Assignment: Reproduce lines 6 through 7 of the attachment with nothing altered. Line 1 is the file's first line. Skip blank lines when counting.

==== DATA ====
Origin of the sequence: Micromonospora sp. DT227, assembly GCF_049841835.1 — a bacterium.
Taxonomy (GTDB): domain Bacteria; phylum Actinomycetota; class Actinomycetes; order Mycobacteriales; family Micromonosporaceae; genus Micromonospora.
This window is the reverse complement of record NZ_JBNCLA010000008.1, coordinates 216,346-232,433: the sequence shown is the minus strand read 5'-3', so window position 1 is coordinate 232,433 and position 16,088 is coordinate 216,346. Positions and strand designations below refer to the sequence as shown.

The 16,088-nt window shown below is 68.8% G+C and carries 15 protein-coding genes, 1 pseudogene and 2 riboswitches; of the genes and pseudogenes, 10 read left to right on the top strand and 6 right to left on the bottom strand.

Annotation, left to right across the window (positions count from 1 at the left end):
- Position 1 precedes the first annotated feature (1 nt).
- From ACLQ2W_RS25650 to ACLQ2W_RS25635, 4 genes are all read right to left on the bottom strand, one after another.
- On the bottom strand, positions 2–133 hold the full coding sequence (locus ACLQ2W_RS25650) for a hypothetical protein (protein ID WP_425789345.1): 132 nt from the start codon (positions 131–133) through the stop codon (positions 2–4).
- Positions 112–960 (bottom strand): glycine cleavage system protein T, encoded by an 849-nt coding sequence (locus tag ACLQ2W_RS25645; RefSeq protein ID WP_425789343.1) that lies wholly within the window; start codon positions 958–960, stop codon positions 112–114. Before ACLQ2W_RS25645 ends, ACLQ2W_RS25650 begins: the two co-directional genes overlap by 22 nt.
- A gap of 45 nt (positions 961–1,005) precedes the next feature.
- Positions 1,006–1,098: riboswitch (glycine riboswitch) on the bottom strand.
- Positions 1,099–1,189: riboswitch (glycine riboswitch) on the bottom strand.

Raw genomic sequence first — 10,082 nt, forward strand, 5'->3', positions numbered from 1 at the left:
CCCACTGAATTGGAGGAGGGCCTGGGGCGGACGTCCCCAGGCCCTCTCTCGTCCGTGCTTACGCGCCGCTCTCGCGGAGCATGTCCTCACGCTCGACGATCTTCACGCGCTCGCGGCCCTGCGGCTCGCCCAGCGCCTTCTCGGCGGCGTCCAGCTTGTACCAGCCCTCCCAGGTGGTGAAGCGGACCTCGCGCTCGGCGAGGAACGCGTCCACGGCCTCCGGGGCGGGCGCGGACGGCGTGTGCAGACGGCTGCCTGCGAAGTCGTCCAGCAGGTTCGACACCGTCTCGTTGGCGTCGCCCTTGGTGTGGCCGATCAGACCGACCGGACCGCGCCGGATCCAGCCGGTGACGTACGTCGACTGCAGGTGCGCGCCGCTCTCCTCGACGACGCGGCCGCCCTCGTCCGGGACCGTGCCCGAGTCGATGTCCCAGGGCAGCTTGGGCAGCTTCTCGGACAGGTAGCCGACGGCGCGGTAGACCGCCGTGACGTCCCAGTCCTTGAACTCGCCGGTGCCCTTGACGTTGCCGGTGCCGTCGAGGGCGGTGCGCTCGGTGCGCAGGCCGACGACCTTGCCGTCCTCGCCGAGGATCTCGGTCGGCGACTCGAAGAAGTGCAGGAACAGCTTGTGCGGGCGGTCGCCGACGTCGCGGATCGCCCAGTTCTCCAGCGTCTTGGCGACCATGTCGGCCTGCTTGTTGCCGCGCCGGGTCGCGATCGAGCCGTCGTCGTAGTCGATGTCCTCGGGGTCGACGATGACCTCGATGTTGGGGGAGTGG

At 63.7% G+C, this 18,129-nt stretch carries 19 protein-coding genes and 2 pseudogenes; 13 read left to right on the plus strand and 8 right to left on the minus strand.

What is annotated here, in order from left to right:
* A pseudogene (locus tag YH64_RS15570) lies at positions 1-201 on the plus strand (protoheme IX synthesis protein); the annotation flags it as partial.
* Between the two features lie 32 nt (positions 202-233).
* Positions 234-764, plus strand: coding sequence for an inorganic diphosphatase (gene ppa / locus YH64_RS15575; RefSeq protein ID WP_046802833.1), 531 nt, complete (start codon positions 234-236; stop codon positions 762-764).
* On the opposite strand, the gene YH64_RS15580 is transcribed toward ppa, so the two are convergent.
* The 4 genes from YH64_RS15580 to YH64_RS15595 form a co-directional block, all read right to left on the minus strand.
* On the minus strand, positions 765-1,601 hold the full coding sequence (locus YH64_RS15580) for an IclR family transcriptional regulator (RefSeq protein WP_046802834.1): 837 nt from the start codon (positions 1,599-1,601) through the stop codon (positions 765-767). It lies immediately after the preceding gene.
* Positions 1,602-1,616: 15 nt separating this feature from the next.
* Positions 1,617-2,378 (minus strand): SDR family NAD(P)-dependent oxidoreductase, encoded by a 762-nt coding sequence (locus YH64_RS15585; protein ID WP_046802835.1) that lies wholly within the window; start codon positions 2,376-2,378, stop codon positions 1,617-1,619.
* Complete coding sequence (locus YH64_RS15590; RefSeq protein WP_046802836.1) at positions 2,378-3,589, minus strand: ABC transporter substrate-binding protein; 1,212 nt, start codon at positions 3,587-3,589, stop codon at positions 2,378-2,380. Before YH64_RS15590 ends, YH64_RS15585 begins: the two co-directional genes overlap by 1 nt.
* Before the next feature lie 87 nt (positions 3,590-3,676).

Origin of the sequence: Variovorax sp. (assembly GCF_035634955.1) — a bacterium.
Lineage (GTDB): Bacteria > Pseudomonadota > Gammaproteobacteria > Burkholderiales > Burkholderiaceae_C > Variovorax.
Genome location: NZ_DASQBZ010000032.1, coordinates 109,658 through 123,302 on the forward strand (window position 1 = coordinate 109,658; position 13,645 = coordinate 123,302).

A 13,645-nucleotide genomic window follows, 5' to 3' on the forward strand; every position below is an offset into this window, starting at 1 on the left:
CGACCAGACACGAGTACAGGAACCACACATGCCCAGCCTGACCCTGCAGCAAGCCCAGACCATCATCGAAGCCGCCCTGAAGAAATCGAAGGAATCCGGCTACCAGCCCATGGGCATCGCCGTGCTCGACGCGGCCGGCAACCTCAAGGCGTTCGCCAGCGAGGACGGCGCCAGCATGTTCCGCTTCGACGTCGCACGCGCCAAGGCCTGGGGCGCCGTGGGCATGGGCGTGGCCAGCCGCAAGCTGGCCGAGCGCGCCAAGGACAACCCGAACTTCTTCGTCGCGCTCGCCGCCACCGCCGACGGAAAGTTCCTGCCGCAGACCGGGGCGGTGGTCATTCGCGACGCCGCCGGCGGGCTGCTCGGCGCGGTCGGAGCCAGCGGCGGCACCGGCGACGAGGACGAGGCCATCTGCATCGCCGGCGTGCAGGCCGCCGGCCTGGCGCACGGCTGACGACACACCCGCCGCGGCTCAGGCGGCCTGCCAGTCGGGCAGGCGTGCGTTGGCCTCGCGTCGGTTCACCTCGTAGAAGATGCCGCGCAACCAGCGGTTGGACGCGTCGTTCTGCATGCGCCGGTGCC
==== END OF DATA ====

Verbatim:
- Position 1 precedes the first annotated feature (1 nt).
- From ACLQ2W_RS25650 to ACLQ2W_RS25635, 4 genes are all read right to left on the bottom strand, one after another.